Corporate whistleblowing meets culture clash in Asia
The story of Olympus and Michael Woodford is a template, and a cautionary tale
A few years ago at Niu's Jazz Club in Bangkok, the James Carter Organ Trio blew the roof off with its brilliant, synchronized, fast-paced rhythms. The audience -- me and a small crowd of other jazz fans -- felt privileged. All credit to the band, though. Despite the disappointing turnout, the musicians played their hearts out for two hours.
I was reminded of those feelings of privilege and disappointment at a recent talk at Thailand's Board of Trade in Bangkok by Michael Woodford, the man who blew the whistle in 2011 on financial shenanigans at Olympus, the Japanese camera and optical precision equipment maker. A self-described "salaryman" with 30 years under his belt at Olympus, Woodford's elevation to the company presidency gave him immense privilege, but the disappointment that followed was fittingly, Olympian in scale.
My own feelings of privilege and disappointment were more Lilliputian. I was among a lucky few at a free talk by a figure who has graced the headlines of countless publications, written a best-seller on his experiences, and is now making a TV miniseries about it. Usually, Woodford delivers his talks in halls filled with eager punters for a fee in the tens of thousands of dollars. But there was also disappointment about the turnout. Fewer than 30 people were in attendance.
Like Carter, Woodford did not stint on his show -- and what a show it was. His story had Olympus Chairman Tsuyoshi Kikukawa and Executive Vice President Hisashi Mori slowly revealed to be the unacceptable faces of Japanese capitalism, and was accompanied by cameos featuring Woodford's tearful, supportive secretary Michiko and the mysterious, Deep Throat-like "Goro-san," who set Woodford off on his quest for truth in the murky world of the Japanese boardroom. Woodford's portrayal of the climactic lunch scene, involving a deluxe sushi spread for the two disgruntled executives, but a limp tuna sandwich wrapped in clingfilm for the whistleblowing president, and a temper tantrum from Mori, was a pithy allegory that will look great on television. As Woodford said at the end of his two-hour riff: "And if you want to know more, you'll have to buy the book or wait for the miniseries."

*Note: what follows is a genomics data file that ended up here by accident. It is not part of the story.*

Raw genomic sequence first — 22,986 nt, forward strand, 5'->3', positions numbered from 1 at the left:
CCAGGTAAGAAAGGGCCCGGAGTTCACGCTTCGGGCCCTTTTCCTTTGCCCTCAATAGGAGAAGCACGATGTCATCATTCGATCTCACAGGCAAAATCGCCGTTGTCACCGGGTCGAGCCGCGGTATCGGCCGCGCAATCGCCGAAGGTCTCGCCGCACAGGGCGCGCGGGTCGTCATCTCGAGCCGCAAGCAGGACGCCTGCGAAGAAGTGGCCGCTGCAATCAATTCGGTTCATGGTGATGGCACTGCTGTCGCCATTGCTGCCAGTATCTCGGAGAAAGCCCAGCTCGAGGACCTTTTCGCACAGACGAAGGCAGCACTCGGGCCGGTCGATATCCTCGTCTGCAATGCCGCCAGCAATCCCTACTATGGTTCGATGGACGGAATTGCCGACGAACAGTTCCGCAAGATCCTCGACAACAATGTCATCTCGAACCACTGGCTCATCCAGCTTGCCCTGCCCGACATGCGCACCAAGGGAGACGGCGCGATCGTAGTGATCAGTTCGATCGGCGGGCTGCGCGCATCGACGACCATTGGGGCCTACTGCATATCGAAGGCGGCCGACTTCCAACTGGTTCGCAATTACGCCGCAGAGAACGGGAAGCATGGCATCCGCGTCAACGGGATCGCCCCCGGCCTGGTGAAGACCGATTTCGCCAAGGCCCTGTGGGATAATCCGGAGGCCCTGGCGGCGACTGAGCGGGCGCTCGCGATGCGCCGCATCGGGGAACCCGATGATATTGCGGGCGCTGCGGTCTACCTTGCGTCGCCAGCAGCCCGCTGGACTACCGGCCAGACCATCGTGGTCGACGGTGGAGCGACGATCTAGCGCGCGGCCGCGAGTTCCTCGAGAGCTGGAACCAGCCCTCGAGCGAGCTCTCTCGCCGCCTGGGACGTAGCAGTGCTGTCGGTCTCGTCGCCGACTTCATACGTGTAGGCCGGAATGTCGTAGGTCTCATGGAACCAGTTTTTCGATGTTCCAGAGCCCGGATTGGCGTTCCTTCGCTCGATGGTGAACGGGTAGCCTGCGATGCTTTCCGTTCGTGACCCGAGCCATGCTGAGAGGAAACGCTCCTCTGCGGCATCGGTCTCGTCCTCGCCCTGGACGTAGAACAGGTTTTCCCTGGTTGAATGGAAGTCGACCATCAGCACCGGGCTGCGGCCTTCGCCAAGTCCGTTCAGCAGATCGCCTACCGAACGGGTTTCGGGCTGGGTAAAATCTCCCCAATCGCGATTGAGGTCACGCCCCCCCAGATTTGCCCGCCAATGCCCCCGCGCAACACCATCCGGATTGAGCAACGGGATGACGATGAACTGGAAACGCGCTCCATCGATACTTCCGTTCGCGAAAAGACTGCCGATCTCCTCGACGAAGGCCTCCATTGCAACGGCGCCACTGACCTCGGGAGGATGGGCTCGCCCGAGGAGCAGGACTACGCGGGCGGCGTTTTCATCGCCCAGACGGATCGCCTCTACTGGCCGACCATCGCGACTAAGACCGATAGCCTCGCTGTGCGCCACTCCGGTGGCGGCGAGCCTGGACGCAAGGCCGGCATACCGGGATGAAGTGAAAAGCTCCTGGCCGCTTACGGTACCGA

STUBBORN WAYS Behind the theatrics, though, was a serious message.
First, the cult of the patriarch -- he who must be obeyed, even when wrong -- still dominates many public and private Asian businesses, and is not conducive to good corporate governance. Second, public companies cannot afford to populate their boards with yes-men; directors must be accountable for the transgressions they permit. Third, the business media needs to find a way to deal with conflicts of interest created by the journalistic duty to expose lapses in ethics by the very business sources on whom they rely for information.
Last, but unfortunately not least, Woodford left a pervading sense that his exposure and its consequences (board resignations, fines for Olympus, suspended prison sentences for Kikukawa, Mori and auditor Hideo Yamada) was an isolated case resulting from the personalities of the main protagonists. It was, it seems, Woodford's dogged determination and the board's arrogant sense of untouchability that brought down the company, rather than a civic-minded reform of Japanese business practices.
Woodford's reception in Thailand, a key Asian business center, also highlighted differences between Asia and the West in attitudes toward corporate whistleblowers. Thailand slipped from 76th to 101st in Transparency International's 2016 ranking of countries perceived as corrupt. While many listed Thai corporations have improved their governance and ranking, most businesses remain shrouded in familial structures where the patriarch (or, often, matriarch) is untouchable.
Many in the tiny audience were inspired by Woodford's undoubted bravery in risking his position, and possibly more, by exposing his bosses. Some Thai executives drew parallels with their own situations, and talked of the difficulties that junior family members and even top executives encounter in contradicting their leaders.
Thailand shares with Japan tendencies toward group loyalty and compromise over conflict, even when the group might be ethically challenged. That can make whistleblowing a tougher gig in Asian corporate culture than in the West.
For Niu's Jazz Club, its inability to draw larger audiences in Bangkok eventually forced the owners to close, despite the quality of the music. The low turnout in Bangkok for Woodford's talk may indicate a similar fate for efforts to reform Thai business culture. Like James Carter, though, Woodford may have lit a spark -- for some, at least.
Simon Landy is a Bangkok-based businessman and former chairman of the British Chamber of Commerce in Thailand.